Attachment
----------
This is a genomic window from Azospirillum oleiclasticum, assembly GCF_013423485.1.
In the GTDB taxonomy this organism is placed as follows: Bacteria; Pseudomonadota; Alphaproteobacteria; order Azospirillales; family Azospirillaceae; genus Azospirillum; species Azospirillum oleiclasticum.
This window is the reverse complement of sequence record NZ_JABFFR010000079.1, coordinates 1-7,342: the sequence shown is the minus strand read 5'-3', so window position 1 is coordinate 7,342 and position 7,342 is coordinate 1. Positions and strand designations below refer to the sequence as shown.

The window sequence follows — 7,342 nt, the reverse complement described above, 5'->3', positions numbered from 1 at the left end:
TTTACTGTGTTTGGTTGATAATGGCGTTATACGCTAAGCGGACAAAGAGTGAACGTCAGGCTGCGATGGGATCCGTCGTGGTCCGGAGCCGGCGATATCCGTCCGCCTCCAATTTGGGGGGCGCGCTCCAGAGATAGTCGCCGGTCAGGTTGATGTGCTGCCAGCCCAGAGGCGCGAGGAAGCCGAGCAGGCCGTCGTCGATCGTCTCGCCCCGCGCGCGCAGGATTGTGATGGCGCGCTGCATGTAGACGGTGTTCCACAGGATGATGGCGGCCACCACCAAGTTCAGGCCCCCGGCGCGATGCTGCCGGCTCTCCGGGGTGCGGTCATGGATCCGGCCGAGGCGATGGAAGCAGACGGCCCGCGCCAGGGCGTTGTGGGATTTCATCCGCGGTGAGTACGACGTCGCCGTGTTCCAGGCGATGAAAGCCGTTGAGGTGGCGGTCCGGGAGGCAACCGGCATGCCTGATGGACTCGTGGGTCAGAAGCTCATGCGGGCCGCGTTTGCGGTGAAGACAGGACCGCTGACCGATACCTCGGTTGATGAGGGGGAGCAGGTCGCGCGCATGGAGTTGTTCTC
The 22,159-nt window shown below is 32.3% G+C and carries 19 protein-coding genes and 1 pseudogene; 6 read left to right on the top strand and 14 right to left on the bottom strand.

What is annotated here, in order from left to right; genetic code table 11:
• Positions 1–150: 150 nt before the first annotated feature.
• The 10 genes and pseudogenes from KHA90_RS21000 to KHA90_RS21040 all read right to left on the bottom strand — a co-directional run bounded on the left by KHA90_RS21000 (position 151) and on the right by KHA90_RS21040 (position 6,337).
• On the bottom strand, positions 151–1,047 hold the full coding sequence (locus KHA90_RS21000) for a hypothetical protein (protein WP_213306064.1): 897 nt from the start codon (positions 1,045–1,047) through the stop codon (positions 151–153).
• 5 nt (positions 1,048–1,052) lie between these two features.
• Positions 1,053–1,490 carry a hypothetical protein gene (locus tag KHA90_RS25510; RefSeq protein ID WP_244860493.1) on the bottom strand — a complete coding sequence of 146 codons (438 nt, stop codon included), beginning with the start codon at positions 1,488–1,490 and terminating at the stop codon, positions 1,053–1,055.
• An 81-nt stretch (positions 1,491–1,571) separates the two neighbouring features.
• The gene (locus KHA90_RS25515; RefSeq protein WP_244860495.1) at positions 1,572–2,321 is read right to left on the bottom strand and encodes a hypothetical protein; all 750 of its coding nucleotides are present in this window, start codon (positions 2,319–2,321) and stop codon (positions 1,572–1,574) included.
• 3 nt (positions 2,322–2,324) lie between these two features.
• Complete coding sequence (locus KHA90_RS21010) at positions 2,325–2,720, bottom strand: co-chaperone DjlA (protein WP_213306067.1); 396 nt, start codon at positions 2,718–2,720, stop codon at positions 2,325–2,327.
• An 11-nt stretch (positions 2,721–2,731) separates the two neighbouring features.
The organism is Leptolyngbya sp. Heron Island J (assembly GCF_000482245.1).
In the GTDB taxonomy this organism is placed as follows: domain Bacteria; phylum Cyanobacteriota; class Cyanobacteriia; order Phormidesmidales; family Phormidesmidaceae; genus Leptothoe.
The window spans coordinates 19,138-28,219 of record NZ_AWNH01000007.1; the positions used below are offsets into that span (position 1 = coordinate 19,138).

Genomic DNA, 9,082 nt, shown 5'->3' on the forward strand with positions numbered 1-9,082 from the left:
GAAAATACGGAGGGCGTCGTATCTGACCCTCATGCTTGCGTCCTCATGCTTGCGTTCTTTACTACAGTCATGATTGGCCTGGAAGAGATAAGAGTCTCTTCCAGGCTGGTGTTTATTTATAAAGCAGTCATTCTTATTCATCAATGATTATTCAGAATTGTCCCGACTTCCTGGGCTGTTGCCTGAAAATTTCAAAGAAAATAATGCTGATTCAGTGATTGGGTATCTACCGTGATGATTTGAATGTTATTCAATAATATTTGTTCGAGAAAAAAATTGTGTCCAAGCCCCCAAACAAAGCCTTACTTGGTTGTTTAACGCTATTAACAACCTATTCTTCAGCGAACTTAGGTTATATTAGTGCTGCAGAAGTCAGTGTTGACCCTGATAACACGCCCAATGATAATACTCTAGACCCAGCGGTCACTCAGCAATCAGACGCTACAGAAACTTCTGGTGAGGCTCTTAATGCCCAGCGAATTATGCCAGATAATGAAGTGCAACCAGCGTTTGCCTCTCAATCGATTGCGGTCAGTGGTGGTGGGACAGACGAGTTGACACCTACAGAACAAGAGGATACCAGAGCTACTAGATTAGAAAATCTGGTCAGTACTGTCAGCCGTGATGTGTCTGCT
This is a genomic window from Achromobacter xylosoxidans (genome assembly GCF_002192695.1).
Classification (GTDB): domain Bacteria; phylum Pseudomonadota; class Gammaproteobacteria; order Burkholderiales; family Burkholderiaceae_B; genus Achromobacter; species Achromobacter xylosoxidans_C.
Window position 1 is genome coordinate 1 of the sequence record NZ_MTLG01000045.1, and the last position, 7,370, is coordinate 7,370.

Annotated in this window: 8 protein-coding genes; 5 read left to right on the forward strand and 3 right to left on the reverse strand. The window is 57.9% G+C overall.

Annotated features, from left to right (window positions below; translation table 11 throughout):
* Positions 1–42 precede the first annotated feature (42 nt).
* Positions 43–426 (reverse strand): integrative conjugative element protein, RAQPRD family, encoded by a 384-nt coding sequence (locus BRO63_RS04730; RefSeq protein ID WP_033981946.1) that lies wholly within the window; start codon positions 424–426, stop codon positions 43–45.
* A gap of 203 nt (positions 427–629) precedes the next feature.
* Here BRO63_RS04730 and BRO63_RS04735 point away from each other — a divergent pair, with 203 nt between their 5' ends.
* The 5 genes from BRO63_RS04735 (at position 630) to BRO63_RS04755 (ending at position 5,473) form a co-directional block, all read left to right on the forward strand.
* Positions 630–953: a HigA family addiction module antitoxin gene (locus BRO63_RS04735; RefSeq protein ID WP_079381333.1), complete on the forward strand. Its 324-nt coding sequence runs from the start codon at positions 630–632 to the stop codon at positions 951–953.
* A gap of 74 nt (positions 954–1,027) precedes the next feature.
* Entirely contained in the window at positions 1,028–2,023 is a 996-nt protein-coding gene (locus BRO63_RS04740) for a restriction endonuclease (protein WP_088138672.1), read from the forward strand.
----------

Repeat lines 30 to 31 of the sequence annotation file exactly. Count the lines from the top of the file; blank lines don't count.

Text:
* A gap of 203 nt (positions 427–629) precedes the next feature.
* Here BRO63_RS04730 and BRO63_RS04735 point away from each other — a divergent pair, with 203 nt between their 5' ends.